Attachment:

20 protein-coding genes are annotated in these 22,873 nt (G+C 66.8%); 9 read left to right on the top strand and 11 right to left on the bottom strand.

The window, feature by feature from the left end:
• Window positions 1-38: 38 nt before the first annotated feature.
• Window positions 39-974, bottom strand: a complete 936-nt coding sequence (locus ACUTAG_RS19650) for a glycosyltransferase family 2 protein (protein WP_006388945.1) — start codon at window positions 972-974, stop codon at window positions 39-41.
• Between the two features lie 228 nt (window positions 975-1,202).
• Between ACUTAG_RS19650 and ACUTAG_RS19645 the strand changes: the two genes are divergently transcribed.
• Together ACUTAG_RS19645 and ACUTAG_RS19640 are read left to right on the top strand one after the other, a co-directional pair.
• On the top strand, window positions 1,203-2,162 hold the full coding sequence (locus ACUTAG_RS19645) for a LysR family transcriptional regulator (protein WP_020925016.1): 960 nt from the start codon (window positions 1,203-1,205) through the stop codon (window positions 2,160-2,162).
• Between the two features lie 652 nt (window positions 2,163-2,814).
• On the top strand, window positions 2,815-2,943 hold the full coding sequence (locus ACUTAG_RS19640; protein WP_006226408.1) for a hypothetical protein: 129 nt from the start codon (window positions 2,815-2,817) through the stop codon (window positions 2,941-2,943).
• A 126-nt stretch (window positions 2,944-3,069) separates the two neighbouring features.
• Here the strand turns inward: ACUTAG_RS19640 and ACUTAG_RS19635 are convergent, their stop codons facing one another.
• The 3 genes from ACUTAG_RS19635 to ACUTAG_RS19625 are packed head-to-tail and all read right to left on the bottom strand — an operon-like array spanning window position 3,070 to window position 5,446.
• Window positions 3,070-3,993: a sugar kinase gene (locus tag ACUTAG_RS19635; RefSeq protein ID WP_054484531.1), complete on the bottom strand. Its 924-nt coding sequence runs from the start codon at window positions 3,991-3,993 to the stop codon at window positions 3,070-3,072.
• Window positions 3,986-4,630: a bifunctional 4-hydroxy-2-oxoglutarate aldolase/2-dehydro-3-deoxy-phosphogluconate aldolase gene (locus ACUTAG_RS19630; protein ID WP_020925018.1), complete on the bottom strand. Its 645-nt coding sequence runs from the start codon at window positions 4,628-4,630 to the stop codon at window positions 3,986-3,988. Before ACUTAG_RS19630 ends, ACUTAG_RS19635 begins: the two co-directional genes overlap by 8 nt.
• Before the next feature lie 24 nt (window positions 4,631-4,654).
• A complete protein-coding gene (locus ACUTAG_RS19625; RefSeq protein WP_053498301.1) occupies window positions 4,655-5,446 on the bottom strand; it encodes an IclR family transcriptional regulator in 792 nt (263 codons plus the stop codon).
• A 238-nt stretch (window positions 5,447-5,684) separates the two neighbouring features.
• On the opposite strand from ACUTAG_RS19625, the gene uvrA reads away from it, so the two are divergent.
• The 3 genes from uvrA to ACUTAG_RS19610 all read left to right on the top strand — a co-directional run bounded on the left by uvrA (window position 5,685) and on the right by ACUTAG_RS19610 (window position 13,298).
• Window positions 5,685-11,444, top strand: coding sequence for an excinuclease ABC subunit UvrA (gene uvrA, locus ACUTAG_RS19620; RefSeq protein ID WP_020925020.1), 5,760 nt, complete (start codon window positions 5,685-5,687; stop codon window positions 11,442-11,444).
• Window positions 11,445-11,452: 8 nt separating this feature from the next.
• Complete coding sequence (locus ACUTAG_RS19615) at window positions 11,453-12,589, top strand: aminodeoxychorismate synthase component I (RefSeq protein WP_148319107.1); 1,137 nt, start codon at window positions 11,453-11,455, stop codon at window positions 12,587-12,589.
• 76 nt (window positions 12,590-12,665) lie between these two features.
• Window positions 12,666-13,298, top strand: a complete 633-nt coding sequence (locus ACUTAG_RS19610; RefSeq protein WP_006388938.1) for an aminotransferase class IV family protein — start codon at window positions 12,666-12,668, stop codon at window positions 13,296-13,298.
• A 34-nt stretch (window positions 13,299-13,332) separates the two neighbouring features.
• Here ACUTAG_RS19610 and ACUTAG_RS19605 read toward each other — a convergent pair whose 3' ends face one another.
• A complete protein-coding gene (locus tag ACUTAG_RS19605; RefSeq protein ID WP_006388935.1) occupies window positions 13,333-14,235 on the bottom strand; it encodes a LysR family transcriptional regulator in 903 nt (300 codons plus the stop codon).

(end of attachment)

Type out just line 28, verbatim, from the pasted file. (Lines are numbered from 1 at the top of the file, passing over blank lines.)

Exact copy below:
• A complete protein-coding gene (locus tag ACUTAG_RS19605; RefSeq protein ID WP_006388935.1) occupies window positions 13,333-14,235 on the bottom strand; it encodes a LysR family transcriptional regulator in 903 nt (300 codons plus the stop codon).